A dental sealant is a clear or white, liquid-plastic material put on
the chewing surfaces of the back teeth. The sealant bonds into the depressions
and grooves (pits and fissures) of teeth and protects them from
tooth decay and
cavities. Although children and teens usually use
sealants, adults can use them, too.
To put in a sealant, your dentist or dental hygienist will place a
cotton roll around your teeth to absorb saliva and prevent moisture from
getting on the teeth. A sheet of rubber (rubber dam) may be used to isolate the
teeth. The dentist, dental hygienist, or a dental assistant will first apply
the solution that will glue the sealant to the tooth. After about a minute, he
or she will rinse off the excess glue, dry your teeth, and put on the sealant.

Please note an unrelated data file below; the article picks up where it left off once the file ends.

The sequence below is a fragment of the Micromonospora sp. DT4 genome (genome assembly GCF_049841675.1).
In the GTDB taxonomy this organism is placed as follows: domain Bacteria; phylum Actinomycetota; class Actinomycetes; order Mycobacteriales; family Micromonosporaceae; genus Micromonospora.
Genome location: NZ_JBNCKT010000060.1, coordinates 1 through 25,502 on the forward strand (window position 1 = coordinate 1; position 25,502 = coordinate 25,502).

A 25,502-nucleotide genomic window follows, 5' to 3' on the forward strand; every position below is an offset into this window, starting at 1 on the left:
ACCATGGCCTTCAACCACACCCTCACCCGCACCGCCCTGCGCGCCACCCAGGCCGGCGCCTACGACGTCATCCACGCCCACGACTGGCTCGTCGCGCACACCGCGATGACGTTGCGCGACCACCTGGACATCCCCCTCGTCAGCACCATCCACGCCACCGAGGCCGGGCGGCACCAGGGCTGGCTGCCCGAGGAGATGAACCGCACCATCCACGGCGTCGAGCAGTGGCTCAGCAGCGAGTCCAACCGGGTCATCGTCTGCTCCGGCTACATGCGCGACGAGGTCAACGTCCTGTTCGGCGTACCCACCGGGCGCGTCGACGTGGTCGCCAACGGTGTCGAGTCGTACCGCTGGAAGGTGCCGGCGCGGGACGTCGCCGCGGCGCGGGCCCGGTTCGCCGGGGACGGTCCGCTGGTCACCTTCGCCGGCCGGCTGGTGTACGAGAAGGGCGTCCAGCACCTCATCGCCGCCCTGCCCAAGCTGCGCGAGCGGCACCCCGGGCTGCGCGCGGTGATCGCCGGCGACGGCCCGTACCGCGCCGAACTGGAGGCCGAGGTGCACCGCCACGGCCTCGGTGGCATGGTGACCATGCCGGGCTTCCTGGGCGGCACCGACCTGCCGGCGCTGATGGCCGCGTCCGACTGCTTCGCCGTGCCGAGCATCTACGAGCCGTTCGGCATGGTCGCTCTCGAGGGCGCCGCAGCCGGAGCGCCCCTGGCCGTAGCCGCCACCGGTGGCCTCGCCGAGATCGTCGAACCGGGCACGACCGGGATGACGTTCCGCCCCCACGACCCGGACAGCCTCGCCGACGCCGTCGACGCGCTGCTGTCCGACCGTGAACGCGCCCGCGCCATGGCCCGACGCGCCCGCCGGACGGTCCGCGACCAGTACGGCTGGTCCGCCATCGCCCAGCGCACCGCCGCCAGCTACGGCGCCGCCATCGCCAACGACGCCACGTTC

The kiss. The smile. The breath. What’s most important to you (and to your significant other)? Chances are it’s good breath.
Let’s get personal. Bad breath (halitosis) may be common in dogs -- but for people, bad breath affects how you feel about yourself, not to mention how others perceive you. In fact, you may not know you have halitosis until a brave friend tells you.
How can you tell if you have bad breath? A simple way is to stick a clean finger in your mouth and scrape saliva from the back...